Call me a sap, a hopeless romantic, homonormative, or just plain stupid, but I really want to get married some day. I admit, I love romance flicks (good ones preferably) and cried like a baby the first time I saw Love Actually. Weddings are nigh on unbearable as a single gay man with no prospects. It is from here that I would like to start.
If you recall my previous post, I mentioned my old Yeshiva friend's wedding. It was absolutely beautiful, and being a small, homespun affair, I was happily thrust into the midst of making it happen. Throughout the day, from setup until leaving, I was bombarded by questions and set-up offers from total strangers. "You're how old? And not even dating!? Its time! I know the perfect girl for you." While they were certainly well meaning and generally backed off when I said I wasn't really interested (except one very persistent woman who wouldn't take no for an answer), it was really painful to not just be alone at my friend's wedding, but to have to actively hide my orientation while turning down offer after offer, and to know that even if I found someone wonderful that he may not be accepted by my family and that we wouldn't have the right to get married ourselves.
Some 44 years ago, Mildred and Richard Loving won their landmark case (Loving v. Virginia) in the Supreme Court which brought to an end all racially motivated legal restrictions on marriage. Until then, the Racial Integrity Act of 1924 backed by Pace v. Alabama blocked marriage by interracial couples. The Court recognized this discriminatory law as unjust, calling marriage one of the "basic civil rights of man" and "fundamental to our very existence." Yet today, this basic right is still denied to many. Gay couples, lesbian couples, cis/trans couples and others are yet unable to marry in most states. Mildred Loving is among those who realize the injustice yet standing; hopefully someday soon, our nation will recognize the rights of all to marry whomever they choose.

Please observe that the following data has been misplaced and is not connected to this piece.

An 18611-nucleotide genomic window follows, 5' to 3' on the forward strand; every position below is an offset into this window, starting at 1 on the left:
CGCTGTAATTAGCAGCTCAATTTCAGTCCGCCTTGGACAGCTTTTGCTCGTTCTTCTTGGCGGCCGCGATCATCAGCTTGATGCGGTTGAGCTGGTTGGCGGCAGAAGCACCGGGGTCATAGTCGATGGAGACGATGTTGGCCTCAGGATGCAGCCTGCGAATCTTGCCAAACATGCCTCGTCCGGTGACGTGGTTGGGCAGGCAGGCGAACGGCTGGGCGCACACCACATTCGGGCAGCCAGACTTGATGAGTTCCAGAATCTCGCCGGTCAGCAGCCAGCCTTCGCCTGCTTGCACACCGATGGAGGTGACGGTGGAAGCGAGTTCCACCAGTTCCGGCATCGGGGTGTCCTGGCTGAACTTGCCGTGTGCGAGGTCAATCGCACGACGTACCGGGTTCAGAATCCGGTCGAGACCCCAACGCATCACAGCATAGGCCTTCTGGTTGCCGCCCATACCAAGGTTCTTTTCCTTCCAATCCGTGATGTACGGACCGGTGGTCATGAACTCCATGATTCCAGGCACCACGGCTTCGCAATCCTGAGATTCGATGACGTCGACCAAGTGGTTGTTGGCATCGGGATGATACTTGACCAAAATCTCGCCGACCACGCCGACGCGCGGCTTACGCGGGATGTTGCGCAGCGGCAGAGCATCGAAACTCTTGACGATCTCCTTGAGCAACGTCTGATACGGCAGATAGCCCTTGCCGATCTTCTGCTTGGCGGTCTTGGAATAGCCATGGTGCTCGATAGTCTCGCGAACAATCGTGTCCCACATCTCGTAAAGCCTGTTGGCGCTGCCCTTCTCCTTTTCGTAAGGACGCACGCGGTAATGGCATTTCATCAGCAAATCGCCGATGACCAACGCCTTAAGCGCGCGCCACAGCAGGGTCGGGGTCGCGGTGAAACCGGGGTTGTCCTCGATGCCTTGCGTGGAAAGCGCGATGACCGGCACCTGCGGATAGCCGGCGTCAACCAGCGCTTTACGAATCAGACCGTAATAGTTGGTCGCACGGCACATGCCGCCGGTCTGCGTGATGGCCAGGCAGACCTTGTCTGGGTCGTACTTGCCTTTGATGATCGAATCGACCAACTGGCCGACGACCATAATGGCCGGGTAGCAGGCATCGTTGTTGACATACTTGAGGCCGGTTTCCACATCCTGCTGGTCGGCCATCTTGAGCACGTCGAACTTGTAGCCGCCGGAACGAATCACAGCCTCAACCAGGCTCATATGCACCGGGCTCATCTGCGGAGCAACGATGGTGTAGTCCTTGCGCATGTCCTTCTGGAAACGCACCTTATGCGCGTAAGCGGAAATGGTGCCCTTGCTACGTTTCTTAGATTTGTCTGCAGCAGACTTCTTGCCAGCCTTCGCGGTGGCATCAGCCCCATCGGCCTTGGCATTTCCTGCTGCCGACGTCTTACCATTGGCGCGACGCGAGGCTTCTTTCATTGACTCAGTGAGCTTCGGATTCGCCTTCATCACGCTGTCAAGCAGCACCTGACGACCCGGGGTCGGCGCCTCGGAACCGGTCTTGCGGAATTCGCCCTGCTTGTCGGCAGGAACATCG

Yesterday, we celebrated the life and influence of Dr. Martin Luther King Jr. (z"l) and the pervasiveness of his dream that all people be treated as equals. I am afraid that his dream is yet unrealized. Integration, at least on the surface, is a struggle of the past, yet even then, not all were recognized as deserving of freedom, security, and comfort. Still today, Blacks are treated with fear and hatred, Jews suffer antisemitic slurs and attacks, and all minority groups must deal with their lack of privilege. "We cannot be satisfied" until all are treated as equals, "brothers under the skin," in both word and deed. There is still much work to do.
When I finally find Mr. Right and fall head over heels in love, I do hope that he and I might be able to share the same rights and privileges as our straight married friends. I pray that he and I might have the right to marry, to celebrate our love in a public way like anyone else. I dream of being able to walk arm in arm down the street or share a kiss in the restaurant on our anniversary without fear of violence or persecution. "To kiss in the sunlight and say to the sky: behold and believe what you see. Behold how my lover loves me."